|Fact sheet No 196: The Tobacco Epidemic in Latin America - May 1998 (WHO, 1998, 3 p.)|
More Than 400 Latin Americans Are Killed Every Day
At present, there are an estimated 150,000 deaths per year from tobacco in Latin America. The numbers are rising steadily, and in the next quarter-century this toll will almost triple. By 2020, tobacco will be killing around 400,000 people every year. Of particular concern is the projected escalation in the proportion of tobacco-caused deaths occurring among women in the region.
The pace of epidemiological transition in Latin America is among the highest of any developing region. In Latin America, more people already die of non-communicable diseases, many of which are caused by tobacco, than of communicable diseases, maternal and perinatal conditions and nutritional deficiencies.
In Latin America, the predominance of non-communicable diseases, already apparent in 1990, will become even more evident over the next few decades. From 1990 to 2020, deaths from chronic diseases are expected to double, by which time they might well account for about three-fourths of all deaths in the region. By 2020, there will be seven times more deaths from non-communicable diseases than infectious diseases, compared to twice as many at present.
Consumption: In the early 1990s, per capita consumption of cigarettes for adults aged 15 and above averaged about 1300 annually. This ranged from around 350 to 450 in countries such as Peru and Guatemala to around 2000 and above in Venezuela and Cuba. Today, an estimated average of 12 cigarettes are smoked per smoker per day in the region
· After rapid growth in per capita tobacco consumption in Latin America during the 1960s and 1970s, a severe economic downturn in the 1980s led to a decline in tobacco consumption, which for many countries continued into the 1990s. However, there are strong indications that by the end of the decade, an increase in cigarette consumption will be experienced in many countries of the region.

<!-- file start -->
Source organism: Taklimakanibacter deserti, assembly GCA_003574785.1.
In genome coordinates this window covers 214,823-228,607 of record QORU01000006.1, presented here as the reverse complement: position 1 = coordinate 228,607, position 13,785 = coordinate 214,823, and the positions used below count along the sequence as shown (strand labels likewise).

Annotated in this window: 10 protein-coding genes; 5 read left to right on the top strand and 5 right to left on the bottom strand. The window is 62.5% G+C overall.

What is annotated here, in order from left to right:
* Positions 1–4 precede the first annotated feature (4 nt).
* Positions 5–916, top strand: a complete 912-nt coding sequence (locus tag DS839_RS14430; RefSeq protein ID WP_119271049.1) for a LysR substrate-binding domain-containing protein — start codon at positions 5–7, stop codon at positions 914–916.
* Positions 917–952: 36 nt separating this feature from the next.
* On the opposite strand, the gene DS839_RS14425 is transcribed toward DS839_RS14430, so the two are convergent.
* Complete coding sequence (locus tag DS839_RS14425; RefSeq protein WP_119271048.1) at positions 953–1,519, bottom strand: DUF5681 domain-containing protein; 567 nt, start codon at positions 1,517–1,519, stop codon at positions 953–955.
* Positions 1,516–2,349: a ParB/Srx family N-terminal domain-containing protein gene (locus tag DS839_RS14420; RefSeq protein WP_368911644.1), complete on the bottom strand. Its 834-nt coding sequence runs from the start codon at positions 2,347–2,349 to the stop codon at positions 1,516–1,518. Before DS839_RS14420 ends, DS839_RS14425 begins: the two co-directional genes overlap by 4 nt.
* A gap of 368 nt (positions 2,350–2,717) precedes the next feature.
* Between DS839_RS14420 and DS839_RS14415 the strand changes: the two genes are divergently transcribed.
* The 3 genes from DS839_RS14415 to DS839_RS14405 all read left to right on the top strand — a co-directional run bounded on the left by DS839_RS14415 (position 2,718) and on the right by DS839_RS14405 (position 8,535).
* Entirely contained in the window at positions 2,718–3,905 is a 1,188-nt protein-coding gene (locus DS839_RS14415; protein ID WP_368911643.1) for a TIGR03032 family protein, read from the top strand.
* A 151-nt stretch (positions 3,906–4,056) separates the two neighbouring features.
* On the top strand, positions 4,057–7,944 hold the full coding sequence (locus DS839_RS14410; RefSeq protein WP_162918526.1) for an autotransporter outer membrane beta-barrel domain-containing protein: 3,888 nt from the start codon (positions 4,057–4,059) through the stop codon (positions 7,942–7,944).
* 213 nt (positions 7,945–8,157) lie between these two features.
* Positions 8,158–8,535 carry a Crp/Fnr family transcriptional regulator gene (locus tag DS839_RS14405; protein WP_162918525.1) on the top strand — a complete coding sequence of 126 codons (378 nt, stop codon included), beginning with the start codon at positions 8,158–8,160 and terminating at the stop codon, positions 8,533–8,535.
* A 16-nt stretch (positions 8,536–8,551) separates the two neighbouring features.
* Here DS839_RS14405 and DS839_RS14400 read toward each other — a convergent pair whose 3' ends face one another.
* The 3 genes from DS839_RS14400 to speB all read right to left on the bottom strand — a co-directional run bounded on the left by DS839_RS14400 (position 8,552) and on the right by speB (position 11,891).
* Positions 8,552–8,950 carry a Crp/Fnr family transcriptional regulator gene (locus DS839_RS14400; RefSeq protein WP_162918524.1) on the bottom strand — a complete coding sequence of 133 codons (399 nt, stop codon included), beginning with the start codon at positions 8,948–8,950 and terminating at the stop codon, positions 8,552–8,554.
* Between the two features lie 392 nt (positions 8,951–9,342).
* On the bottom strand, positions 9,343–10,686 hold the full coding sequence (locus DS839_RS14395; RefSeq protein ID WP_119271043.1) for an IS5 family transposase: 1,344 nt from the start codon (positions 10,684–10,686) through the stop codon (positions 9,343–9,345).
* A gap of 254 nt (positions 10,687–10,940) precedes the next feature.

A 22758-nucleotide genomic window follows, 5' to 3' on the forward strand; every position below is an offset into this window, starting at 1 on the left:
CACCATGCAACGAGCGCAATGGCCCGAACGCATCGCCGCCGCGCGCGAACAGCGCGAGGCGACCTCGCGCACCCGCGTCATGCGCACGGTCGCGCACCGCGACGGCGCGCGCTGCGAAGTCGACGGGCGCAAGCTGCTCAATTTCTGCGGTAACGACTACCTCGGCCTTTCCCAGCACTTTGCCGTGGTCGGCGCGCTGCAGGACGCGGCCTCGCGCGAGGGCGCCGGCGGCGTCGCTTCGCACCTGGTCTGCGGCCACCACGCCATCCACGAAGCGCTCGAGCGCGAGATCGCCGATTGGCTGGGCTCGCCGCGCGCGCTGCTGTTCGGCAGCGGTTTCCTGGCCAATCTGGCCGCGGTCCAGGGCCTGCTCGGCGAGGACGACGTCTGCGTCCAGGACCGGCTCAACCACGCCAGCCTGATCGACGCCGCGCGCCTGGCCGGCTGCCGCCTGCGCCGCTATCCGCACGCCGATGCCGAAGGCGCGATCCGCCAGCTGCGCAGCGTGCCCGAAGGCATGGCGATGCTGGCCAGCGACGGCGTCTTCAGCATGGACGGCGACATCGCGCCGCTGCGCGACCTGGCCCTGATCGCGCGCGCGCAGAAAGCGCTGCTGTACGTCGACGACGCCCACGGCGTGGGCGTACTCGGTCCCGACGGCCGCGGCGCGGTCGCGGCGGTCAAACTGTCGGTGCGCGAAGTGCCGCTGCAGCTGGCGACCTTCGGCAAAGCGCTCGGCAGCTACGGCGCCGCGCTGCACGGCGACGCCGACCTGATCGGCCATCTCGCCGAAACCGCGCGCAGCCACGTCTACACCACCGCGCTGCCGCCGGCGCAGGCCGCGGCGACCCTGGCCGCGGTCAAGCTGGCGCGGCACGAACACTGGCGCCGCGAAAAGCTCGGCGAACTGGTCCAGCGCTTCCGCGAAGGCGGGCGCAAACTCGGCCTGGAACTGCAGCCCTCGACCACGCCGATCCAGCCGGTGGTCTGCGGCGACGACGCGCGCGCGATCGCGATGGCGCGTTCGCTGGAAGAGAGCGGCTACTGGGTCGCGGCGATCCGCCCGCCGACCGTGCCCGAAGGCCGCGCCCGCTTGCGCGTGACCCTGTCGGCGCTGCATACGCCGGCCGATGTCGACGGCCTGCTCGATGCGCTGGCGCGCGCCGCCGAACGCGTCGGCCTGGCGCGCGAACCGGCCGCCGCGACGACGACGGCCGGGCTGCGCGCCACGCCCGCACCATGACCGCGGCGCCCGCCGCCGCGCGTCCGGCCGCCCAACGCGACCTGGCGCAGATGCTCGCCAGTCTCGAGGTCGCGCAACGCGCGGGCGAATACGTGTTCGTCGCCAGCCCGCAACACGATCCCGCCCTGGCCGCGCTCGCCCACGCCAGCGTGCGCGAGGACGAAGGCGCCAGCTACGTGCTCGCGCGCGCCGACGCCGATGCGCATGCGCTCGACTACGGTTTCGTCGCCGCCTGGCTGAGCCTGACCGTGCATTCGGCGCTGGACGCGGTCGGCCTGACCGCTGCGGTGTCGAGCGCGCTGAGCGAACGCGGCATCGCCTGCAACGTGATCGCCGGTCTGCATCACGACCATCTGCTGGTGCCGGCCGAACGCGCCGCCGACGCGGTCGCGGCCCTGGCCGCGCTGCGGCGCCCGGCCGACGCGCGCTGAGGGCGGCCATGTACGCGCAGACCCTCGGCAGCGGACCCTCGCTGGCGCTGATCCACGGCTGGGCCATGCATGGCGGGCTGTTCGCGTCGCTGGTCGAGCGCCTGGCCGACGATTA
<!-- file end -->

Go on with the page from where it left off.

· Predicted increases in consumption are attributed to such factors as improved economic conditions, a rise in disposable income, population growth, and an increase in smoking among women.
· According to WHO estimates, approximately 40% of men and 21% of women in Latin America and the Caribbean smoke. In general, smoking prevalence is highest in urban populations.
· The prevalence of smoking in Latin America is variable, but reaches 50% or more among young people in some urban areas. Significant numbers of women in the region have taken up smoking in recent years.
· Studies conducted in a number of Latin American countries indicate that three-fourths of smokers start smoking between the ages of 14 and 17. There appears to have been an increase in smoking prevalence among teenagers, mostly in urban areas. In contrast, rural populations, particularly indigenous or native populations record relatively low smoking prevalence.
· In Latin America, public awareness of the health risks of tobacco use is generally low, so are the levels of motivation to quit smoking.
Tobacco economics: Tobacco is grown in a number of countries in Latin America
The number of hectares devoted to tobacco cultivation ranges from 25,000 hectares in countries such as Peru and Columbia to more than 50,000 hectares in large producing countries such as Brazil, Argentina, and Cuba.